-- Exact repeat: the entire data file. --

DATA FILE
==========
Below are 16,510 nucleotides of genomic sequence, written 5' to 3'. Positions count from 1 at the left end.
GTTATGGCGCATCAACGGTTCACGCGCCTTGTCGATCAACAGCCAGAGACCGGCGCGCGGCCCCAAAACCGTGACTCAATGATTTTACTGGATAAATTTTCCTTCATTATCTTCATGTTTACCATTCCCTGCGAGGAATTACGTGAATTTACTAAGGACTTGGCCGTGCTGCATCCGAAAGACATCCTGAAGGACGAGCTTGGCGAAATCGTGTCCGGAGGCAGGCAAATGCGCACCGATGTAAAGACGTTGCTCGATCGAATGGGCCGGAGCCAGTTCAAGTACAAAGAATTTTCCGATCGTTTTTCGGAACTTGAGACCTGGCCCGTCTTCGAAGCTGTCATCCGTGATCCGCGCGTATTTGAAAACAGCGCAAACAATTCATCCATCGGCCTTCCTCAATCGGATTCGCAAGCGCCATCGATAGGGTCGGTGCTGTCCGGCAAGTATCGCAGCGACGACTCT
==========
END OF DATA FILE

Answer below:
Below are 16,510 nucleotides of genomic sequence, written 5' to 3'. Positions count from 1 at the left end.
GTTATGGCGCATCAACGGTTCACGCGCCTTGTCGATCAACAGCCAGAGACCGGCGCGCGGCCCCAAAACCGTGACTCAATGATTTTACTGGATAAATTTTCCTTCATTATCTTCATGTTTACCATTCCCTGCGAGGAATTACGTGAATTTACTAAGGACTTGGCCGTGCTGCATCCGAAAGACATCCTGAAGGACGAGCTTGGCGAAATCGTGTCCGGAGGCAGGCAAATGCGCACCGATGTAAAGACGTTGCTCGATCGAATGGGCCGGAGCCAGTTCAAGTACAAAGAATTTTCCGATCGTTTTTCGGAACTTGAGACCTGGCCCGTCTTCGAAGCTGTCATCCGTGATCCGCGCGTATTTGAAAACAGCGCAAACAATTCATCCATCGGCCTTCCTCAATCGGATTCGCAAGCGCCATCGATAGGGTCGGTGCTGTCCGGCAAGTATCGCAGCGACGACTCT